I was twelve years old. A nail biter and mouth breather. I had allergies.

Buddy took me and Emma into the back of the house, showing us the room where we would be sleeping. My sister affected arrogance, popping gum off my ear. We would be sleeping, it seemed, in a squalid shoebox of dust and dead flies, decorated with framed needlework. An iron bedstead and thin, stained mattress.

Under our feet, a raveling runner the color of cheap wine. We were poor, it’s true. But I’d never had to share a bed with my sister.

He had made most all of his own furniture, and because he was a poor carpenter, on first impression it seemed that he lived a haphazard, unplanned existence. Square photos displayed in skewed frames. Chairs wobbled in improbable directions. If a pea fell from your fork, it rolled northwest. The home of a transient, we thought at first; a derelict; a man of careless intent. But he was in fact entrenched; he was, in fact, meticulous.

The tour took no more than ten minutes. It was an hour until dinner. What came next? At a loss for further distractions, he showed us his scars.

His only piece of store-bought furniture was an overstuffed recliner.

Upholstered in a coarse yellow fabric, glittering with metallic threads, the chair had apparently been fished from a stock pond, or barring that, bought from a yard sale interrupted by a torrential thunderstorm. It still held odors of damp and mold and mud. He sat in it now with the leg of his overalls rolled to one knee. His index finger traced the jagged teeth of a scar around his kneecap. “Barbed wire,” he said, dropping his pants leg. He unbuttoned his shirt, showing us his shoulder. “Birdshot.” Finally, he jerked off his boot and held up one bare foot, huge and hard as a hoof. “Axe.”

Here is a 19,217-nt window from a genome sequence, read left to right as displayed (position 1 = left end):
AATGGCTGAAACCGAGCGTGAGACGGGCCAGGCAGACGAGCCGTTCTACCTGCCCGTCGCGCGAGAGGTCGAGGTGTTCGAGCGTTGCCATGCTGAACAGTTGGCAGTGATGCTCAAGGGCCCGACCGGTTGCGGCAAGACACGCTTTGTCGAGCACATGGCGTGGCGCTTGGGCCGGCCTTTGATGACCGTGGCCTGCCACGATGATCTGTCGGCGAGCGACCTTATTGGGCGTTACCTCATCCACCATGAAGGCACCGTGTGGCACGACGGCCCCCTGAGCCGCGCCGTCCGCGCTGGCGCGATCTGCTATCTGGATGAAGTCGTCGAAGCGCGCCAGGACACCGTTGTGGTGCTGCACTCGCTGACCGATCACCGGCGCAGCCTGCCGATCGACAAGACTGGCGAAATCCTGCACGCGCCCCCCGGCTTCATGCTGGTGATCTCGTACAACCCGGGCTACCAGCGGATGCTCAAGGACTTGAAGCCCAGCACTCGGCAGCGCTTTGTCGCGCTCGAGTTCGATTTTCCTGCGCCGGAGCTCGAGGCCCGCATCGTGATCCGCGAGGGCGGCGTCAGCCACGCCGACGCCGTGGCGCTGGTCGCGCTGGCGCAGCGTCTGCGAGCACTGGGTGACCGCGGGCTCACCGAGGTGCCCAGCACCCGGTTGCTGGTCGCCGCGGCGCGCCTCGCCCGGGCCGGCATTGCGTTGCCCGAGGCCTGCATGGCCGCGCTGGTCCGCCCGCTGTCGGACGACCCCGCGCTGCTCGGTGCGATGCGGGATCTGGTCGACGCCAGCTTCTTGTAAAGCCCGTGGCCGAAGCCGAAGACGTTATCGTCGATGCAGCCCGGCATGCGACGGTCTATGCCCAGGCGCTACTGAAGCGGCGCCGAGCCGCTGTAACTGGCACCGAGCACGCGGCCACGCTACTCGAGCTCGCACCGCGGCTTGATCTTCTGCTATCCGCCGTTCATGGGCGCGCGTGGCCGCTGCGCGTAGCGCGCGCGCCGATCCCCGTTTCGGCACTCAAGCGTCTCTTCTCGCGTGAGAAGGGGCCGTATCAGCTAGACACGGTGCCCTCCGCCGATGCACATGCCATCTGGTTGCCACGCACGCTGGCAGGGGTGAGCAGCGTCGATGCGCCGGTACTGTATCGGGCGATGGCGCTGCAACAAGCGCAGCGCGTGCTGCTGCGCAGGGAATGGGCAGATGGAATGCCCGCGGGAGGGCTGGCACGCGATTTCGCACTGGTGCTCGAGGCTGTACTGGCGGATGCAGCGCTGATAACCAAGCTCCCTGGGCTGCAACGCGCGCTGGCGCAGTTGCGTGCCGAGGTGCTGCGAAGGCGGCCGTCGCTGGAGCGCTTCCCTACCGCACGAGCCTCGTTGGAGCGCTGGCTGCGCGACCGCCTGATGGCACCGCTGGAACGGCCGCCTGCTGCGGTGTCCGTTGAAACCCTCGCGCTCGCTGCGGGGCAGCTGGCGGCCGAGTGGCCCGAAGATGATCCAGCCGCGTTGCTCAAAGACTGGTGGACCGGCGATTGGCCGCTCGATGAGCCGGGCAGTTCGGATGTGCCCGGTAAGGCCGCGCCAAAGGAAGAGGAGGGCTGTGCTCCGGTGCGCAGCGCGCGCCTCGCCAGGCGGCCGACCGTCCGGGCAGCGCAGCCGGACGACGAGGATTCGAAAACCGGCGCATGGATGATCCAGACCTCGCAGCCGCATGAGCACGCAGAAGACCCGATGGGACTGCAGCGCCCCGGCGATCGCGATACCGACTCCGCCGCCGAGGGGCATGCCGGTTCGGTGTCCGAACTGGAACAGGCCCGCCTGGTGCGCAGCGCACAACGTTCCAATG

Was it meant to be a boast, this exhibition? A swagger? Or perhaps a warning: See, this is what can happen. Or maybe it was an awkward attempt at graciousness. Two small strangers in his house, and in the process of revisiting his own childhood, he’d remembered his own curiosity about someone else’s wounds.

I was appalled, fascinated. Emma feigned disinterest, playing with her hair. Buddy wheezed back in his chair, legs planted thick as stumps, big hands spread across his knees. He stared past us at a framed studio portrait of his mother. The old lady glared down, lips pinched tight as a purse. In the corner, his grandfather clock ticked hard. A black and white Australian shepherd, Tony, sat by Buddy’s chair, panting. Buddy’s hand dropped to the dog’s head. “Ssss, Tony. Ssss. It’s all right. You’re okay.” Emma pinched my leg, I stared at the floor. We both studied our mother.

* * * *

My real father tripped off the stage early. I know him only through the warped, one-dimensional lens of early childhood, flashes like the surprised catch before a movie breaks its film. His name, Seamus, stitched into the synthetic blue pocket of his work shirt; and the vague odors of gasoline, Speedstick deodorant, the sensation of spinning in his hands. Years after his death, his magazines still littered our garage. Field and Stream, Sports Afield, True. His appetite was for the pornography of bigger bucks, longer fish. A short man with dark hair and a skin tone all out of keeping with his Irish blood. I have his height and hair but not his skin. Even with his children, me and my older sister, he affected a nervous good humor that led one to believe that he’d once been the butt of jokes, that high school had not been kind to him.

He died by drowning, a death precipitated by rumors of big walleyes on Fort Peck. “Catching them like this.” Four employees of High Road Mechanics made the necessary phone calls, changed into oil-stained sweaters, lumped themselves together into a 1958 maroon Buick sedan. Two transmission mechanics, a teenage football star from Billings Central, and my father, who rebuilt engines. This has all been described to me. From here, I can only imagine.